The goal of the OpenINTEL project is to build reliable long-term datasets of the Domain Name System (DNS). Currently, OpenINTEL sends daily queries for a fixed set of common DNS record types for around 65% of the global namespace. Started in 2015 as a collaboration between SURFnet, SIDN and the University of Twente, OpenINTEL has already collected closed to 3 trillion DNS records that can be used to study the constantly evolving Internet.

OpenINTEL uses tools developed by NLnet Labs to power its measurement infrastructure, with LDNS serving as the Swiss army knife to send the billions of DNS queries and parse the result, and Unbound to perform the important task of resolving these queries. NLnet Labs also contributes DNS expertise and custom development for the measurement code of OpenINTEL.

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You can find more information on OpenINTEL on the project webpage openintel.nl.

SAND

Description

The Self-Managing Anycast Networks for DNS (SAND) project is a collaboration between the University of Twente, SIDN and NLnet Labs. The goal of this project is to create resilient anycast DNS networks that can withstand global outages and large-scale DDoS attacks.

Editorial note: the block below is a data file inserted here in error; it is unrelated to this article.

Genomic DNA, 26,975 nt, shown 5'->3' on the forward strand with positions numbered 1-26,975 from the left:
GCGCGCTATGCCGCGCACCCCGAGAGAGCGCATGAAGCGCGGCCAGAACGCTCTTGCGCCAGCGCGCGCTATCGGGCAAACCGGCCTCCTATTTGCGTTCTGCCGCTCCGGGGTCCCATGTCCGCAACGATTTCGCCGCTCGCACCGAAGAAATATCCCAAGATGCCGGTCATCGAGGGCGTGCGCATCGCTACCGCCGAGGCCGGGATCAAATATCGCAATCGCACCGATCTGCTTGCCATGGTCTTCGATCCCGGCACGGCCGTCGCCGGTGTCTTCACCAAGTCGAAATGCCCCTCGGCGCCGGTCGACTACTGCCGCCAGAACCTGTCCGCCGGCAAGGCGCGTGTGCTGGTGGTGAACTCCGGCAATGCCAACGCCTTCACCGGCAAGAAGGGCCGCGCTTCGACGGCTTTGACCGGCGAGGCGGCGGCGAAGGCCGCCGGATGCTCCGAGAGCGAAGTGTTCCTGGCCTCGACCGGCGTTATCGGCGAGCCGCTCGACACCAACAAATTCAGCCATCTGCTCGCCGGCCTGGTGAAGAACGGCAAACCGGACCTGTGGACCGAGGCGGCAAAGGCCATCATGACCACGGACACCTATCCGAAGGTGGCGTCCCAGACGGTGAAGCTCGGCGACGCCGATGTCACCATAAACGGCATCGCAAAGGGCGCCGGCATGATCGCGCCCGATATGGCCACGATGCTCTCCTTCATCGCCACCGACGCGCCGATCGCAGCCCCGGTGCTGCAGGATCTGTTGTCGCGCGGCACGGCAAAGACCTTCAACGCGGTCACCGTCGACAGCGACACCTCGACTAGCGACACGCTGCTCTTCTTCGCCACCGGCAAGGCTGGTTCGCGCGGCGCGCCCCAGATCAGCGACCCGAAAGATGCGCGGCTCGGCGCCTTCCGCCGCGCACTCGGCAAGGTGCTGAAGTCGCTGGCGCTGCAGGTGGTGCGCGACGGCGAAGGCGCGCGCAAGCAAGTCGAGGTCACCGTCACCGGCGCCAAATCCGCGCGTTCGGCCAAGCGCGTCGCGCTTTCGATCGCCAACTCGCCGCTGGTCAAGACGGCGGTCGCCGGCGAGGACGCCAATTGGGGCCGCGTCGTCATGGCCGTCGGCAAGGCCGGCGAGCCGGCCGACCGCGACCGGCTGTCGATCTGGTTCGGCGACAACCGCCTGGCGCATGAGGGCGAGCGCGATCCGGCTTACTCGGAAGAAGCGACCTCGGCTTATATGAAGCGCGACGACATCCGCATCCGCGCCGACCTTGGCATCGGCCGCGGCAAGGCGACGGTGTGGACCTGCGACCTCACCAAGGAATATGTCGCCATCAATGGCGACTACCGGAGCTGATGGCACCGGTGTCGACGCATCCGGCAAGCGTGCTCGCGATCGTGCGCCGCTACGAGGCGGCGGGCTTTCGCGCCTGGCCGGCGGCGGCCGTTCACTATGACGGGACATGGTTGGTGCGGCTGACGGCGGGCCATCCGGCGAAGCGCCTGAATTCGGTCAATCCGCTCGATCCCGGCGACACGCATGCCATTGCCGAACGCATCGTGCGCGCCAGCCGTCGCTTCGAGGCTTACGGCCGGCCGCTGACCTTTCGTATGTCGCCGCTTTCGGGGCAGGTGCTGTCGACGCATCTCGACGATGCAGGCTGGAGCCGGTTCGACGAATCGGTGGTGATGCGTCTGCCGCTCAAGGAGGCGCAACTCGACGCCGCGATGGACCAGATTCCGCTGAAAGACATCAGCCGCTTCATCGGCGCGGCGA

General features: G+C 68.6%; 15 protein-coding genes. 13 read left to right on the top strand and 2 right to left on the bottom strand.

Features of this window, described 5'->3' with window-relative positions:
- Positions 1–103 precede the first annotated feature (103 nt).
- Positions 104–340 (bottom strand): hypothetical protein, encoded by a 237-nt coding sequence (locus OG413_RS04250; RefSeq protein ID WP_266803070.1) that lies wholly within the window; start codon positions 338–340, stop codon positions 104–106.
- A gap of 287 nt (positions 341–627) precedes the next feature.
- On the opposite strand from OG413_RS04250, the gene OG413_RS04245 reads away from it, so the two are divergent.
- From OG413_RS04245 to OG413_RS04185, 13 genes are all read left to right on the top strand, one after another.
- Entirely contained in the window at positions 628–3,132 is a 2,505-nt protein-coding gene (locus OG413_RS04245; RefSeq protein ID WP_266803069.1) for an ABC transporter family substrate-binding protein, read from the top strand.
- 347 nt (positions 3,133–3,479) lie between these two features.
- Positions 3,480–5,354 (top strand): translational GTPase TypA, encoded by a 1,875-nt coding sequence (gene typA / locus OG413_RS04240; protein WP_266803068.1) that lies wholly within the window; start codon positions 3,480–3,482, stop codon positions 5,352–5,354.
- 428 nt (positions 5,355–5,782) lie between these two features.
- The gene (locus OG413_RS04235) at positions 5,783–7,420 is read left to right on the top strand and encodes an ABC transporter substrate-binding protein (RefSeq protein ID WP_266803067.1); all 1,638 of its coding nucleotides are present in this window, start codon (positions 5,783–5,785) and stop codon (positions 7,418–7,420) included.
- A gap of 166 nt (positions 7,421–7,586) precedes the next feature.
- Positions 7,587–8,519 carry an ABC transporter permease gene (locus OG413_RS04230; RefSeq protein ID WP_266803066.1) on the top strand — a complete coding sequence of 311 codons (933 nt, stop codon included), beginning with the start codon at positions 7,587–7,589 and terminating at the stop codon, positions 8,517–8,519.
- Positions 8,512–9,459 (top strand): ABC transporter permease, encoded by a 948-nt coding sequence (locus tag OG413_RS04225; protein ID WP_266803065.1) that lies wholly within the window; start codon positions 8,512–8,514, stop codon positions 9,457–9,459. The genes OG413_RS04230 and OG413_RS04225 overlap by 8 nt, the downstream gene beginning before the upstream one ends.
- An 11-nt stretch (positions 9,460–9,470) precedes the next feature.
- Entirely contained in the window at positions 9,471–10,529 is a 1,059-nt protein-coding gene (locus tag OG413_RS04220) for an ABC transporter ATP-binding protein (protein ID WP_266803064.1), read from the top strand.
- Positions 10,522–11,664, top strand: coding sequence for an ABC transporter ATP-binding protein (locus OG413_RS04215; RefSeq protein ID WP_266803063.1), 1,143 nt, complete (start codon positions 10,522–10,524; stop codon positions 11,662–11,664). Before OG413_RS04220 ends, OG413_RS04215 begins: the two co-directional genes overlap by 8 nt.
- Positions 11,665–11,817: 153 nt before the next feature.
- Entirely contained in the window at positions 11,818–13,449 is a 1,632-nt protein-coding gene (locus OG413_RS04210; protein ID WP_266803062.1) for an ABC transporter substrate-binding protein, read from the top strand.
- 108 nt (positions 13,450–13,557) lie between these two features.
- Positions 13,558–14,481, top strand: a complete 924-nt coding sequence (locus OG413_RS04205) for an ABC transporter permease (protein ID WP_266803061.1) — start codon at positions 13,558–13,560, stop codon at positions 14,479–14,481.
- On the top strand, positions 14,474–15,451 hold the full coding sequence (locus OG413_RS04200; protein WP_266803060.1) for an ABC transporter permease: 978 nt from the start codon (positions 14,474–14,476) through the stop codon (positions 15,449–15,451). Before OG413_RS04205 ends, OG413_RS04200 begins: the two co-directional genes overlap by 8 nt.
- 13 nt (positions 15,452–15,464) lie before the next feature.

NLnet Labs contributes to SAND with its in-depth knowledge of BGP routing and DNS. In addition to this, NLnet Labs strives to adopt the open source tools developed as part of the SAND project.

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You can find more information on the SAND project webpage at sand-project.nl.

MASCOT

Description

Outsourcing to the cloud is mainstream business practice. Oft-quoted security benefits of the cloud are availability of skilled staff, bandwidth and compute power to head off attacks. Yet recent outages call these benefits into question. MASCOT will rigorously study cloud resilience and use the outcome to support security-conscious cloud strategies.

The project consortium is led by the University of Twente, and includes SURF, Logius, KPN and NLnet Labs as partners. The project will run for four years from 2020 - 2023.

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The MASCOT project does not have its own webpage yet.